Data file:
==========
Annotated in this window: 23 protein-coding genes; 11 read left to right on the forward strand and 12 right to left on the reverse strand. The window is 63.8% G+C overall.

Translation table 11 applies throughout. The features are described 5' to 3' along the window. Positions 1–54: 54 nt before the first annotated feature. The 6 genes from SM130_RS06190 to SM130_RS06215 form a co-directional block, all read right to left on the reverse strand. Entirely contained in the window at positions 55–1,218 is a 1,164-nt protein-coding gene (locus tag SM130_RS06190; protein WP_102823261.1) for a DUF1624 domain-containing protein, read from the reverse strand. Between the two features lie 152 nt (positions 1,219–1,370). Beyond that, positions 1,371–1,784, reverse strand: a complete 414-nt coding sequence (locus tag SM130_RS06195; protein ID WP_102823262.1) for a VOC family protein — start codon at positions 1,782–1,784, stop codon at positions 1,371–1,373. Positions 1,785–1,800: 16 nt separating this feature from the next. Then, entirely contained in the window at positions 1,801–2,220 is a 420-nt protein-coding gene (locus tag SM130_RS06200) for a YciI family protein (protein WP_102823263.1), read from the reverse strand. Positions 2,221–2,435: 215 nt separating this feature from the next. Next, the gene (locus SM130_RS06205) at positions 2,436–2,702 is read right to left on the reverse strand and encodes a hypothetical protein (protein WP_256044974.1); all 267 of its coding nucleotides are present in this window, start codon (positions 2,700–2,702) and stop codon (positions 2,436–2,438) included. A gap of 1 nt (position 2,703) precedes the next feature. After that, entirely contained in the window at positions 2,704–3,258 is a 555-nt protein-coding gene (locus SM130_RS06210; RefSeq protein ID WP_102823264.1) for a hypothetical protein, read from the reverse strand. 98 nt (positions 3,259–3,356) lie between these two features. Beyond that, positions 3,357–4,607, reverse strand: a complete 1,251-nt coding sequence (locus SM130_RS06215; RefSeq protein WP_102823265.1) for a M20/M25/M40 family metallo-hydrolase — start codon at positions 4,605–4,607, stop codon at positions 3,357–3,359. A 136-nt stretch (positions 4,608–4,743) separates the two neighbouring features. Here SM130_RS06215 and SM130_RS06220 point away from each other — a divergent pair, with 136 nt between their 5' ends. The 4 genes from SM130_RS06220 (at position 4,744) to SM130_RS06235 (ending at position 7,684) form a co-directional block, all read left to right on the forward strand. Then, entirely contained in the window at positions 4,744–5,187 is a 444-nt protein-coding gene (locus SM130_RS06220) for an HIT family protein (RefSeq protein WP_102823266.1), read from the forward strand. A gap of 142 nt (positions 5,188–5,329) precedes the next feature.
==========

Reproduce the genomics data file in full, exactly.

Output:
Annotated in this window: 23 protein-coding genes; 11 read left to right on the forward strand and 12 right to left on the reverse strand. The window is 63.8% G+C overall.

Translation table 11 applies throughout. The features are described 5' to 3' along the window. Positions 1–54: 54 nt before the first annotated feature. The 6 genes from SM130_RS06190 to SM130_RS06215 form a co-directional block, all read right to left on the reverse strand. Entirely contained in the window at positions 55–1,218 is a 1,164-nt protein-coding gene (locus tag SM130_RS06190; protein WP_102823261.1) for a DUF1624 domain-containing protein, read from the reverse strand. Between the two features lie 152 nt (positions 1,219–1,370). Beyond that, positions 1,371–1,784, reverse strand: a complete 414-nt coding sequence (locus tag SM130_RS06195; protein ID WP_102823262.1) for a VOC family protein — start codon at positions 1,782–1,784, stop codon at positions 1,371–1,373. Positions 1,785–1,800: 16 nt separating this feature from the next. Then, entirely contained in the window at positions 1,801–2,220 is a 420-nt protein-coding gene (locus tag SM130_RS06200) for a YciI family protein (protein WP_102823263.1), read from the reverse strand. Positions 2,221–2,435: 215 nt separating this feature from the next. Next, the gene (locus SM130_RS06205) at positions 2,436–2,702 is read right to left on the reverse strand and encodes a hypothetical protein (protein WP_256044974.1); all 267 of its coding nucleotides are present in this window, start codon (positions 2,700–2,702) and stop codon (positions 2,436–2,438) included. A gap of 1 nt (position 2,703) precedes the next feature. After that, entirely contained in the window at positions 2,704–3,258 is a 555-nt protein-coding gene (locus SM130_RS06210; RefSeq protein ID WP_102823264.1) for a hypothetical protein, read from the reverse strand. 98 nt (positions 3,259–3,356) lie between these two features. Beyond that, positions 3,357–4,607, reverse strand: a complete 1,251-nt coding sequence (locus SM130_RS06215; RefSeq protein WP_102823265.1) for a M20/M25/M40 family metallo-hydrolase — start codon at positions 4,605–4,607, stop codon at positions 3,357–3,359. A 136-nt stretch (positions 4,608–4,743) separates the two neighbouring features. Here SM130_RS06215 and SM130_RS06220 point away from each other — a divergent pair, with 136 nt between their 5' ends. The 4 genes from SM130_RS06220 (at position 4,744) to SM130_RS06235 (ending at position 7,684) form a co-directional block, all read left to right on the forward strand. Then, entirely contained in the window at positions 4,744–5,187 is a 444-nt protein-coding gene (locus SM130_RS06220) for an HIT family protein (RefSeq protein WP_102823266.1), read from the forward strand. A gap of 142 nt (positions 5,188–5,329) precedes the next feature.